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The Bar strikes off a lawyer who faked a divorce and a married clerk

A former Ontario lawyer and jurist convicted of fraud and bigamy was found guilty of professional misconduct and struck off the bar on Wednesday.

The revocation of James Morton’s attorney’s license “in these circumstances is really the only reasonable sanction,” said Barbara Murchie, chair of the three-member Bar panel, at the end of the disciplinary hearing.

Morton, 62, has been suspended from practicing law since August 2018 following his arrest by York Regional Police for forging his divorce order so he could marry his coroner while being married to his woman for 30 years.

In 2019, he pleaded guilty to two criminal charges in Newmarket court, where his wife, Rhonda Shousterman, still presided as justice of the peace. Morton received a six-month conditional sentence of house arrest, along with a community service order.

Morton’s house arrest ended in March 2020, but the “corrosive effect” of his actions “really cannot be overstated,” Bar Discipline Counsel Patrick Copeland said during a zoom audience.

Summarizing the history of the high-profile case, Copeland told the panel that Morton’s conduct took place over a relatively long period of time and involved many deceptive actions, including the creation of a bogus divorce order that he had used to apply for a marriage license. Morton married Jennifer Packwood on May 12, 2018 in St. Catharines, knowing he was under police investigation.

While not acting in his professional capacity as a lawyer, Morton nonetheless used his legal skills and training “to perpetrate fraud and in doing so he risked discrediting the vast majority of legal professionals including the integrity is unblemished, while potentially fueling cynicism from the public perspective on the profession at large, ”Copeland told the panel.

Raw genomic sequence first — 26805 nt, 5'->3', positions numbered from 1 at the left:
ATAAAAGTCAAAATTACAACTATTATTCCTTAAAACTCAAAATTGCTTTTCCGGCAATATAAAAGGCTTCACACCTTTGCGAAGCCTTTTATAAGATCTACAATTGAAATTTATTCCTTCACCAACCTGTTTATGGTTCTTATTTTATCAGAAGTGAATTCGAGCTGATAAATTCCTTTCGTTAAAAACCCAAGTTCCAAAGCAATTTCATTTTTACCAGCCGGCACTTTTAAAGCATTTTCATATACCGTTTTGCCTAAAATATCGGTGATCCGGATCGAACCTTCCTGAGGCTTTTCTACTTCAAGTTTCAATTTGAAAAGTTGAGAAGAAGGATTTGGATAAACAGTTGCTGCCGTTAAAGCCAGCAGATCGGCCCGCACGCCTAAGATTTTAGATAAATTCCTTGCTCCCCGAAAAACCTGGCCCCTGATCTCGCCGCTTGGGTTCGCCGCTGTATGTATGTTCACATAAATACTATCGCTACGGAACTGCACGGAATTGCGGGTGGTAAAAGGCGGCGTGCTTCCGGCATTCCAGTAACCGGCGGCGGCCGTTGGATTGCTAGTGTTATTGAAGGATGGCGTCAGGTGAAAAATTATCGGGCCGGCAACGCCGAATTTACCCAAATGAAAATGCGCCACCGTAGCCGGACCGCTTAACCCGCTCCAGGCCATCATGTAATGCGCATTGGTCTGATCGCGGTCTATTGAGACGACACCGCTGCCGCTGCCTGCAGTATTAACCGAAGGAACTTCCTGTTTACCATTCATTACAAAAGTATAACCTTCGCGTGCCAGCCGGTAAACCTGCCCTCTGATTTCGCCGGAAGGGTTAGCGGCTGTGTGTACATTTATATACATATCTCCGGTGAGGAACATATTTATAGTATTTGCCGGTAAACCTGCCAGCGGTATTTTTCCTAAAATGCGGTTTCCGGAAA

“This cynicism can ultimately erode and undermine public confidence in the legal system and judicial processes. “

Morton, former president of the Ontario Bar Association, was licensed to practice in Ontario in 1988 and in Nunavut in 2011. He has already resigned from the Law Society of Nunavut. He hung up his shingle in Hamilton in 2016.

Morton did not appear to be present during the virtual proceeding but was represented by attorney Glenn Sandberg. Morton voluntarily admitted that the facts described in an agreed statement of facts constituted professional misconduct. He did not contest his delisting either.

Sandberg told the panel he had little to add other than to acknowledge that Morton had been “an exceptional lawyer whose advocacy was well known and respected throughout Ontario and beyond, including included in the Supreme Court of Canada ”.

He has also been generous with his time, sharing his wisdom both as a lawyer and as a mentor to students, fellow lawyers, judges, police and prosecutors, Sandberg continued. “The legacy of his decades of contribution to the profession will survive these unfortunate events,” said Sandberg.

“Many of us remember and recognize Mr. Morton’s contributions,” Murchie replied.

Copeland noted that the media scrutiny of the case “has magnified the damage to public perception of the administration of justice and the legal profession in general.” He also noted that Morton had no disciplinary history and had been fully cooperative since his license was suspended.

Morton agreed to pay the Law Society $ 4,500 in fees.